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Canadian Journal of Infectious Diseases
Volume 5, Suppl C, Pages 9C-14C

The Threat of the Emergence of Antimicrobial-Resistant Gram-Positive Pathogens in Canada

Donald E Low, Barbara M Willey, and Allison J McGeer

The Mount Sinai and Princess Margaret Hospitals, University of Toronto, Toronto, Ontario, Canada

Copyright © 1994 Hindawi Publishing Corporation. This is an open access article distributed under the Creative Commons Attribution License, which permits unrestricted use, distribution, and reproduction in any medium, provided the original work is properly cited.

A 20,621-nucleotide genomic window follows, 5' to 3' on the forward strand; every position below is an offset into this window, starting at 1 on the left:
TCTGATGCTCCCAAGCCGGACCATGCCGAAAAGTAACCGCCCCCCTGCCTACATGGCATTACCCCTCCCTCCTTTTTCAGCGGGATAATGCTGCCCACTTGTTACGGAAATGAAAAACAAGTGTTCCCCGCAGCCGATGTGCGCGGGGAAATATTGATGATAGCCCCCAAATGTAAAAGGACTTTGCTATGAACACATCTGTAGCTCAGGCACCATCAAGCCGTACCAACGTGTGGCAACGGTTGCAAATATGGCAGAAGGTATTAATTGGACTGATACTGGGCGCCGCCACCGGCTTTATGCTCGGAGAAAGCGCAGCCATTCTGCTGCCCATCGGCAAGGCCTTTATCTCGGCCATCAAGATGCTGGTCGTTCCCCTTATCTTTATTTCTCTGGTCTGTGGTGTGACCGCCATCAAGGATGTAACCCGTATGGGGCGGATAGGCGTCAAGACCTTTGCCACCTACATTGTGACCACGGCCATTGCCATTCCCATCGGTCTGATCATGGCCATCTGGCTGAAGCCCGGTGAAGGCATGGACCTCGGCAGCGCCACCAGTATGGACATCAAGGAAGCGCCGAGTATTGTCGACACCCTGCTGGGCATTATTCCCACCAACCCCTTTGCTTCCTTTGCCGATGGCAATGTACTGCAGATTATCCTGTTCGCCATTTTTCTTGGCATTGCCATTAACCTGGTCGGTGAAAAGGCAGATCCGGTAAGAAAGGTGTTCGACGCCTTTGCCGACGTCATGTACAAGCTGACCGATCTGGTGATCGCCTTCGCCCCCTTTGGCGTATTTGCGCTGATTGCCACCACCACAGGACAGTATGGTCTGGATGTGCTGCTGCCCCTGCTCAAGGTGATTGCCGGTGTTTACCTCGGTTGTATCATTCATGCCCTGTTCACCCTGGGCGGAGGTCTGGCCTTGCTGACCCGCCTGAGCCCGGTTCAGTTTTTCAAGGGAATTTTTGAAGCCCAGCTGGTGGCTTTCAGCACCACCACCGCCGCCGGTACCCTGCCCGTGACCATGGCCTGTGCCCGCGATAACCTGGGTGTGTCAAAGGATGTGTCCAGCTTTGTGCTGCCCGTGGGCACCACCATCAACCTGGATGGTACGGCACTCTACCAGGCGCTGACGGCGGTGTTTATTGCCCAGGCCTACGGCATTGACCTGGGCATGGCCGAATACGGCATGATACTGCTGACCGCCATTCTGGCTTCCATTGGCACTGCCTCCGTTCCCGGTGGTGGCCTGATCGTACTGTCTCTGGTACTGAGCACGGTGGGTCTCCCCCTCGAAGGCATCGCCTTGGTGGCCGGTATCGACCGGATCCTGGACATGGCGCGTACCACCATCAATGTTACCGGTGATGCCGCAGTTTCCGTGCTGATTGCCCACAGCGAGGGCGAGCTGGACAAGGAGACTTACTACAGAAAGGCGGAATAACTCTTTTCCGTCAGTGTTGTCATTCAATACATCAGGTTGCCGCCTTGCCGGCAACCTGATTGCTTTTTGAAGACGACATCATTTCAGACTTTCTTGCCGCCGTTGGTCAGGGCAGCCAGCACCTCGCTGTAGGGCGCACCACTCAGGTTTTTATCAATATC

Since the early 1980s, much attention has been focused on the emergence or resistance in nosocomially acquired Gram-negative pathogens. However, in the 1990s we are witnessing in North America the development and spread or multiple resistance in Gram-positive pathogens in the hospital selling as well as in the community. Methicillin resistant Staphylococcus aureus and vancomycin-resistant enterococci are now endemic in many urban centres in the United States, although less so in Canada. In some states, penicillin -resistant Streptococcus pneumoniae in the community selling has gone from rates of less than 5% in 1988 to 50% in 1994, including: resistance to third-generation cephalosporins and carbapenems. Although these same pathogens have now been identified in Canada, we may still be in a position to limit or prevent their spread.